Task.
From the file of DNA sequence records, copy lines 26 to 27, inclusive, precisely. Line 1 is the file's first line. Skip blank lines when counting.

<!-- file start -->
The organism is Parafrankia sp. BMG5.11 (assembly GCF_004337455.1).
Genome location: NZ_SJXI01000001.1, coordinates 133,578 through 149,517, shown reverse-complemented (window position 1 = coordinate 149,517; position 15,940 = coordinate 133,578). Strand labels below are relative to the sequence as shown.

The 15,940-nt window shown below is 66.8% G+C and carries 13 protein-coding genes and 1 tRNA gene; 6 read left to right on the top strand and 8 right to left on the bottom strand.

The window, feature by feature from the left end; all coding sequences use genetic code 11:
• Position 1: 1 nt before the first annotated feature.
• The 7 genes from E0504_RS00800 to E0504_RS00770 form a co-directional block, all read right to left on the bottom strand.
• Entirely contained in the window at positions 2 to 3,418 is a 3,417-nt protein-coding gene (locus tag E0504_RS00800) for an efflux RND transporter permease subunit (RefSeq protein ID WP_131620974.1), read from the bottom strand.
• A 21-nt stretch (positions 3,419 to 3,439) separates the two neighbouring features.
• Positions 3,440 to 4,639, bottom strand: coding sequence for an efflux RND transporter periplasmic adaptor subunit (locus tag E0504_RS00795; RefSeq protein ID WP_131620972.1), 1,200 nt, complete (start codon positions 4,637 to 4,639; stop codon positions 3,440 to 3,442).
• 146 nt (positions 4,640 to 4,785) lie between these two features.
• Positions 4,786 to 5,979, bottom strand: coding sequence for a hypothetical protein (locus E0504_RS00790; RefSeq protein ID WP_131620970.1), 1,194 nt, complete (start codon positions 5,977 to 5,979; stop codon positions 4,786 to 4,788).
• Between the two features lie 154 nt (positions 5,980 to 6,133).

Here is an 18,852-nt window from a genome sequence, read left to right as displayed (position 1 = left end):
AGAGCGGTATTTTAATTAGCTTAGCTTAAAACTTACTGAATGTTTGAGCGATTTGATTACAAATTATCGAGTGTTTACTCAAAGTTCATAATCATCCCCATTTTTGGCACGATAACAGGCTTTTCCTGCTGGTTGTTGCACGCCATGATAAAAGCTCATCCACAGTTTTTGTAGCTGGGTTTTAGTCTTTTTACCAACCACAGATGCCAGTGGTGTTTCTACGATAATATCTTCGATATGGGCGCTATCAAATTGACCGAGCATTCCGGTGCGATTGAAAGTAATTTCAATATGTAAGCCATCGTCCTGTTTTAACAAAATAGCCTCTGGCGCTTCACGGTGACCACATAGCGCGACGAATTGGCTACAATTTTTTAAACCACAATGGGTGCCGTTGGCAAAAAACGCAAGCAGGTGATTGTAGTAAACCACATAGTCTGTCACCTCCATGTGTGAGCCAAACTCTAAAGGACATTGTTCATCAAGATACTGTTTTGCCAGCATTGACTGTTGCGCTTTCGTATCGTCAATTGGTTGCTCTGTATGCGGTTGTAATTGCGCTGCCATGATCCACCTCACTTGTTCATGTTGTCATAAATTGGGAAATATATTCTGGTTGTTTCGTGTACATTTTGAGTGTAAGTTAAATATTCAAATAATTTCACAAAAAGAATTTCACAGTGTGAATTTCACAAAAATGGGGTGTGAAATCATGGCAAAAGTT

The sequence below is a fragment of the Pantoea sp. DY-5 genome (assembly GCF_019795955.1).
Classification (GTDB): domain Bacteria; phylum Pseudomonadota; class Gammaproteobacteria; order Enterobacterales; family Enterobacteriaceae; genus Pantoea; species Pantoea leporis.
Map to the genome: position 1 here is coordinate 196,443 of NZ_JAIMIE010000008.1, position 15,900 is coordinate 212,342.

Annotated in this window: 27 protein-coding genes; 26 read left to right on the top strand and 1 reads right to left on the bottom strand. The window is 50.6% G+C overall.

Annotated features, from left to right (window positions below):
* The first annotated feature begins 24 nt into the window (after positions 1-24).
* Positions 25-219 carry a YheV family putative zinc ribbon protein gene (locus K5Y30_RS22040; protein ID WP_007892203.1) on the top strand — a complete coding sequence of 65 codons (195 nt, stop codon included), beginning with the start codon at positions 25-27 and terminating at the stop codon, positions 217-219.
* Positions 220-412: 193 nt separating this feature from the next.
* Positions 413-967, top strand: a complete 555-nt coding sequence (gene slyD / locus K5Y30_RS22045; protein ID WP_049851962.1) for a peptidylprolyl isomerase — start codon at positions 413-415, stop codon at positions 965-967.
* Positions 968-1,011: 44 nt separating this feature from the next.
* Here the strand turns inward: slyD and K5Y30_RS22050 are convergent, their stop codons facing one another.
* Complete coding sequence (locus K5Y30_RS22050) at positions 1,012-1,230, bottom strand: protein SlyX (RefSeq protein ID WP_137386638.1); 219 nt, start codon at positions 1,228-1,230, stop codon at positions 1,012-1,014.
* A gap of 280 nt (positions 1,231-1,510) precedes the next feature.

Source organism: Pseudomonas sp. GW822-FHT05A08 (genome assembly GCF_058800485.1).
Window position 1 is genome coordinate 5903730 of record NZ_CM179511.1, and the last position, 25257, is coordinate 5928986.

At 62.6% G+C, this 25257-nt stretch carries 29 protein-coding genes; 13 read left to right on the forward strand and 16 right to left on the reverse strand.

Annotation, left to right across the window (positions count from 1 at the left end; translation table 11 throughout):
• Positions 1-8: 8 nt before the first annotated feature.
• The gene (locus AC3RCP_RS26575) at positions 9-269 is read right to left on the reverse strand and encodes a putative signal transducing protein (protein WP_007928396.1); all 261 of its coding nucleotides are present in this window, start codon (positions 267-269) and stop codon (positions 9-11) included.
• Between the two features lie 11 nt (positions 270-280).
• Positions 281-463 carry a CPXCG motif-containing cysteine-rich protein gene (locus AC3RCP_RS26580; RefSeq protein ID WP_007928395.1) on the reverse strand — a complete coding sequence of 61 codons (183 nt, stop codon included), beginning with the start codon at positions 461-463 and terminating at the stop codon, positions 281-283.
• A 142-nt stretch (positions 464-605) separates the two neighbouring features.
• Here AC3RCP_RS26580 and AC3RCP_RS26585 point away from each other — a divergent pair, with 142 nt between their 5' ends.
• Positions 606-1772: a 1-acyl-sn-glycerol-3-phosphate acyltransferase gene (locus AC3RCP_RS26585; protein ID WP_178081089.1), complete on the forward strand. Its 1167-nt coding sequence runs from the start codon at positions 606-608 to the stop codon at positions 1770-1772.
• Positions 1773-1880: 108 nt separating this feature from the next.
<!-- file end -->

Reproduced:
* Complete coding sequence (locus K5Y30_RS22050) at positions 1,012-1,230, bottom strand: protein SlyX (RefSeq protein ID WP_137386638.1); 219 nt, start codon at positions 1,228-1,230, stop codon at positions 1,012-1,014.
* A gap of 280 nt (positions 1,231-1,510) precedes the next feature.